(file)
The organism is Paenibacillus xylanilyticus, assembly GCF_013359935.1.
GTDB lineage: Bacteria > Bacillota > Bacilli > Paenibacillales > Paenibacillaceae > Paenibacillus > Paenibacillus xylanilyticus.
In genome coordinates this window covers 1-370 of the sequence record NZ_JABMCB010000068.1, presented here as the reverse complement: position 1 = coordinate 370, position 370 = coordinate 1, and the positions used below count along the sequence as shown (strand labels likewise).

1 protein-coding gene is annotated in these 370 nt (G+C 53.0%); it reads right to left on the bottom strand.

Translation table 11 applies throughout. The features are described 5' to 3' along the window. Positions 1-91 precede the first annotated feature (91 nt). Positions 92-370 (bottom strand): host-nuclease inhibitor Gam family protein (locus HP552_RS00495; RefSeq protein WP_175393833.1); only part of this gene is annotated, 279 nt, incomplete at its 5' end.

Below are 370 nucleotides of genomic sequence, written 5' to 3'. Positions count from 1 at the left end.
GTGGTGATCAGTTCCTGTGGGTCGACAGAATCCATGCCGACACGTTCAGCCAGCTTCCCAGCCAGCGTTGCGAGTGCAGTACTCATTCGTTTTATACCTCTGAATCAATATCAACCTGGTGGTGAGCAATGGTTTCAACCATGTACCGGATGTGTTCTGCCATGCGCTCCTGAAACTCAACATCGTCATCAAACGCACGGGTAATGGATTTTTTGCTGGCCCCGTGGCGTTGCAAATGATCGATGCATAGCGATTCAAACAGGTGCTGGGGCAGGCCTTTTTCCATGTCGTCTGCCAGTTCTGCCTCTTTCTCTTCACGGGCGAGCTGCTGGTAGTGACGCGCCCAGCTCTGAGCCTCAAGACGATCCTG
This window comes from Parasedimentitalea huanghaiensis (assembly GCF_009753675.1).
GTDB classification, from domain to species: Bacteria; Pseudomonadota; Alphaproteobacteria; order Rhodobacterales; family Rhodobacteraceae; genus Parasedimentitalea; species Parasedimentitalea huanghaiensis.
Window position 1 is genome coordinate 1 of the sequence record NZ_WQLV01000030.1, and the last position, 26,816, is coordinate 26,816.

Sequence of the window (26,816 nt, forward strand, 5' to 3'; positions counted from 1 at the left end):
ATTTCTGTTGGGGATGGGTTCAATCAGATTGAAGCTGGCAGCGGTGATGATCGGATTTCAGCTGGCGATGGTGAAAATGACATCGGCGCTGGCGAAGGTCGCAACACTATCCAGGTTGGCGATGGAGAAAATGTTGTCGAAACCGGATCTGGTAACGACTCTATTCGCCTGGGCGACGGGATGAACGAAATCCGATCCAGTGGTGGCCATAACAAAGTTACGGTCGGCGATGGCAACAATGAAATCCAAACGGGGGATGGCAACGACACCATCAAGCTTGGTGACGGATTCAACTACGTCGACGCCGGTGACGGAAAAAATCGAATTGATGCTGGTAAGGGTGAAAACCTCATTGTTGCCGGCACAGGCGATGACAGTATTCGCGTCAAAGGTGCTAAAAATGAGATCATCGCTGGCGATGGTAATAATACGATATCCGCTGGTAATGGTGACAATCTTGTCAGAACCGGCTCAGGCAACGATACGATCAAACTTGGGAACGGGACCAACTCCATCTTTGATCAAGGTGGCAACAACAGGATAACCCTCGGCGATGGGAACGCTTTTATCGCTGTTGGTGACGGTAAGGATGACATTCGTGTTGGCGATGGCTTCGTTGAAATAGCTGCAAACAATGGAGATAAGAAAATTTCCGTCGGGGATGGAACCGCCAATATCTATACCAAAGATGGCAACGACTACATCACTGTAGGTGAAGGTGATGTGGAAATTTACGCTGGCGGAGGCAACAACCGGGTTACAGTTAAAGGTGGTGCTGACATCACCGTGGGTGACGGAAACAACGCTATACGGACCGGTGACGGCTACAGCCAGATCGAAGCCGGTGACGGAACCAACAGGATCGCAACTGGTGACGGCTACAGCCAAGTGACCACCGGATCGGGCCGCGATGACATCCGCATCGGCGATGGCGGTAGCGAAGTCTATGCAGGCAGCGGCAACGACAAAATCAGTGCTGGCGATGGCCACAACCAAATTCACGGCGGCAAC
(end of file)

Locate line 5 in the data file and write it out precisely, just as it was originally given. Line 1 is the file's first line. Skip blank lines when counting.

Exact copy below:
Translation table 11 applies throughout. The features are described 5' to 3' along the window. Positions 1-91 precede the first annotated feature (91 nt). Positions 92-370 (bottom strand): host-nuclease inhibitor Gam family protein (locus HP552_RS00495; RefSeq protein WP_175393833.1); only part of this gene is annotated, 279 nt, incomplete at its 5' end.